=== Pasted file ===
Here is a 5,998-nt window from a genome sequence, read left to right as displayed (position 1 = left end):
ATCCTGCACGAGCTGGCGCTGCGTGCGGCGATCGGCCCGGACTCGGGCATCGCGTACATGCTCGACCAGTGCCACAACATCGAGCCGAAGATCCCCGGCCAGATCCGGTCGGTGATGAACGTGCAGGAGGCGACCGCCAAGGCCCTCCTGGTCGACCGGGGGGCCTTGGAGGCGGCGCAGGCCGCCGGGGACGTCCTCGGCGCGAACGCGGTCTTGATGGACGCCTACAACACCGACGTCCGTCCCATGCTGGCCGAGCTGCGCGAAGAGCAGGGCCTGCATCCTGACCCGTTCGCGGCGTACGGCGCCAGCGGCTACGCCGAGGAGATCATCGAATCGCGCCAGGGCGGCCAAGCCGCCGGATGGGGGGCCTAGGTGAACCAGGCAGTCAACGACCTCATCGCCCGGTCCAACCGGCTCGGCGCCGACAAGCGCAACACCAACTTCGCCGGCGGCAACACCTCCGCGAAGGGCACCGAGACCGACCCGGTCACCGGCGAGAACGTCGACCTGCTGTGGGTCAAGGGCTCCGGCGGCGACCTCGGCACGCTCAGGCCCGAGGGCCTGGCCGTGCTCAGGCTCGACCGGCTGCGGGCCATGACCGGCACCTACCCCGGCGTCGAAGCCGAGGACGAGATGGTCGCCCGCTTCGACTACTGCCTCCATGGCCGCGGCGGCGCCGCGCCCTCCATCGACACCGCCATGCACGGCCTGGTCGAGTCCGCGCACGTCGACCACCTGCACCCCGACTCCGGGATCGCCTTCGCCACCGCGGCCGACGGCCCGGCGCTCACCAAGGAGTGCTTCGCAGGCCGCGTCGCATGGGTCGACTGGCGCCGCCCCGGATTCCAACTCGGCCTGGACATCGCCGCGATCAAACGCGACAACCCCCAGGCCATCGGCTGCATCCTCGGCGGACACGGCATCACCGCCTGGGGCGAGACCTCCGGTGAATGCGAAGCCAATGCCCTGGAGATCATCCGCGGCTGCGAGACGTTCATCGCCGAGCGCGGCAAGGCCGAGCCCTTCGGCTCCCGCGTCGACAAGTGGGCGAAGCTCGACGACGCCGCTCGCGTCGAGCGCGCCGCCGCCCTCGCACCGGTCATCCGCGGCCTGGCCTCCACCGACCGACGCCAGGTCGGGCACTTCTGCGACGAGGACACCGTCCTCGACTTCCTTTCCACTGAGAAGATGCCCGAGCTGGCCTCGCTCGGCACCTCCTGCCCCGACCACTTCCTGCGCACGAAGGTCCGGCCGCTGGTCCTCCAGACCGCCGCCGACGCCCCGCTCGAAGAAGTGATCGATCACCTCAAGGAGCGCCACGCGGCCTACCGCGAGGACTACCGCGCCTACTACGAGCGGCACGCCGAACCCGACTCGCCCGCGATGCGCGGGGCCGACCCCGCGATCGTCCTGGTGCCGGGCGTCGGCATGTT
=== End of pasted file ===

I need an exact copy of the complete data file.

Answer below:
Here is a 5,998-nt window from a genome sequence, read left to right as displayed (position 1 = left end):
ATCCTGCACGAGCTGGCGCTGCGTGCGGCGATCGGCCCGGACTCGGGCATCGCGTACATGCTCGACCAGTGCCACAACATCGAGCCGAAGATCCCCGGCCAGATCCGGTCGGTGATGAACGTGCAGGAGGCGACCGCCAAGGCCCTCCTGGTCGACCGGGGGGCCTTGGAGGCGGCGCAGGCCGCCGGGGACGTCCTCGGCGCGAACGCGGTCTTGATGGACGCCTACAACACCGACGTCCGTCCCATGCTGGCCGAGCTGCGCGAAGAGCAGGGCCTGCATCCTGACCCGTTCGCGGCGTACGGCGCCAGCGGCTACGCCGAGGAGATCATCGAATCGCGCCAGGGCGGCCAAGCCGCCGGATGGGGGGCCTAGGTGAACCAGGCAGTCAACGACCTCATCGCCCGGTCCAACCGGCTCGGCGCCGACAAGCGCAACACCAACTTCGCCGGCGGCAACACCTCCGCGAAGGGCACCGAGACCGACCCGGTCACCGGCGAGAACGTCGACCTGCTGTGGGTCAAGGGCTCCGGCGGCGACCTCGGCACGCTCAGGCCCGAGGGCCTGGCCGTGCTCAGGCTCGACCGGCTGCGGGCCATGACCGGCACCTACCCCGGCGTCGAAGCCGAGGACGAGATGGTCGCCCGCTTCGACTACTGCCTCCATGGCCGCGGCGGCGCCGCGCCCTCCATCGACACCGCCATGCACGGCCTGGTCGAGTCCGCGCACGTCGACCACCTGCACCCCGACTCCGGGATCGCCTTCGCCACCGCGGCCGACGGCCCGGCGCTCACCAAGGAGTGCTTCGCAGGCCGCGTCGCATGGGTCGACTGGCGCCGCCCCGGATTCCAACTCGGCCTGGACATCGCCGCGATCAAACGCGACAACCCCCAGGCCATCGGCTGCATCCTCGGCGGACACGGCATCACCGCCTGGGGCGAGACCTCCGGTGAATGCGAAGCCAATGCCCTGGAGATCATCCGCGGCTGCGAGACGTTCATCGCCGAGCGCGGCAAGGCCGAGCCCTTCGGCTCCCGCGTCGACAAGTGGGCGAAGCTCGACGACGCCGCTCGCGTCGAGCGCGCCGCCGCCCTCGCACCGGTCATCCGCGGCCTGGCCTCCACCGACCGACGCCAGGTCGGGCACTTCTGCGACGAGGACACCGTCCTCGACTTCCTTTCCACTGAGAAGATGCCCGAGCTGGCCTCGCTCGGCACCTCCTGCCCCGACCACTTCCTGCGCACGAAGGTCCGGCCGCTGGTCCTCCAGACCGCCGCCGACGCCCCGCTCGAAGAAGTGATCGATCACCTCAAGGAGCGCCACGCGGCCTACCGCGAGGACTACCGCGCCTACTACGAGCGGCACGCCGAACCCGACTCGCCCGCGATGCGCGGGGCCGACCCCGCGATCGTCCTGGTGCCGGGCGTCGGCATGTT